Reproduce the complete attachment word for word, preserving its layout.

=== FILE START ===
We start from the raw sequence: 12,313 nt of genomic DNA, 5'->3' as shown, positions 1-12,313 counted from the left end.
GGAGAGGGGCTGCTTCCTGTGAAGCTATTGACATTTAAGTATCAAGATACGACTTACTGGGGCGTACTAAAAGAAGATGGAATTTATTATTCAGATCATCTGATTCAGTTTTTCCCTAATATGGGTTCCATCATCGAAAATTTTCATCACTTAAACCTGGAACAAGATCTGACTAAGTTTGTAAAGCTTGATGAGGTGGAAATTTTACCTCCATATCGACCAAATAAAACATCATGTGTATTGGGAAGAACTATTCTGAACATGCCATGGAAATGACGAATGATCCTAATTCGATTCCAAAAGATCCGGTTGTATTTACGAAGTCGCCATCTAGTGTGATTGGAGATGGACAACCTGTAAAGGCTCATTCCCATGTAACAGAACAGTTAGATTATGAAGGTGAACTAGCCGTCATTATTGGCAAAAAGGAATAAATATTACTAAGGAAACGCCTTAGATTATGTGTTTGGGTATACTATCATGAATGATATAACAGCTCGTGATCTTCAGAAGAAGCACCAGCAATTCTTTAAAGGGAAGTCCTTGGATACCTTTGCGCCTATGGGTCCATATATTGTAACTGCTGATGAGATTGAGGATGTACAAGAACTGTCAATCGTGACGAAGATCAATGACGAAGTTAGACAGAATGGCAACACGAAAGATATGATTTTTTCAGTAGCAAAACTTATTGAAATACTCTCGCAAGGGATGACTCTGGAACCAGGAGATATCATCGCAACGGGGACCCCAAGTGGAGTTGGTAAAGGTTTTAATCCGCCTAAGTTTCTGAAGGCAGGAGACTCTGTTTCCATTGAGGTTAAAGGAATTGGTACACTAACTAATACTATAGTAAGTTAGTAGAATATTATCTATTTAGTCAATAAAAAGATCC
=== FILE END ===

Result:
We start from the raw sequence: 12,313 nt of genomic DNA, 5'->3' as shown, positions 1-12,313 counted from the left end.
GGAGAGGGGCTGCTTCCTGTGAAGCTATTGACATTTAAGTATCAAGATACGACTTACTGGGGCGTACTAAAAGAAGATGGAATTTATTATTCAGATCATCTGATTCAGTTTTTCCCTAATATGGGTTCCATCATCGAAAATTTTCATCACTTAAACCTGGAACAAGATCTGACTAAGTTTGTAAAGCTTGATGAGGTGGAAATTTTACCTCCATATCGACCAAATAAAACATCATGTGTATTGGGAAGAACTATTCTGAACATGCCATGGAAATGACGAATGATCCTAATTCGATTCCAAAAGATCCGGTTGTATTTACGAAGTCGCCATCTAGTGTGATTGGAGATGGACAACCTGTAAAGGCTCATTCCCATGTAACAGAACAGTTAGATTATGAAGGTGAACTAGCCGTCATTATTGGCAAAAAGGAATAAATATTACTAAGGAAACGCCTTAGATTATGTGTTTGGGTATACTATCATGAATGATATAACAGCTCGTGATCTTCAGAAGAAGCACCAGCAATTCTTTAAAGGGAAGTCCTTGGATACCTTTGCGCCTATGGGTCCATATATTGTAACTGCTGATGAGATTGAGGATGTACAAGAACTGTCAATCGTGACGAAGATCAATGACGAAGTTAGACAGAATGGCAACACGAAAGATATGATTTTTTCAGTAGCAAAACTTATTGAAATACTCTCGCAAGGGATGACTCTGGAACCAGGAGATATCATCGCAACGGGGACCCCAAGTGGAGTTGGTAAAGGTTTTAATCCGCCTAAGTTTCTGAAGGCAGGAGACTCTGTTTCCATTGAGGTTAAAGGAATTGGTACACTAACTAATACTATAGTAAGTTAGTAGAATATTATCTATTTAGTCAATAAAAAGATCC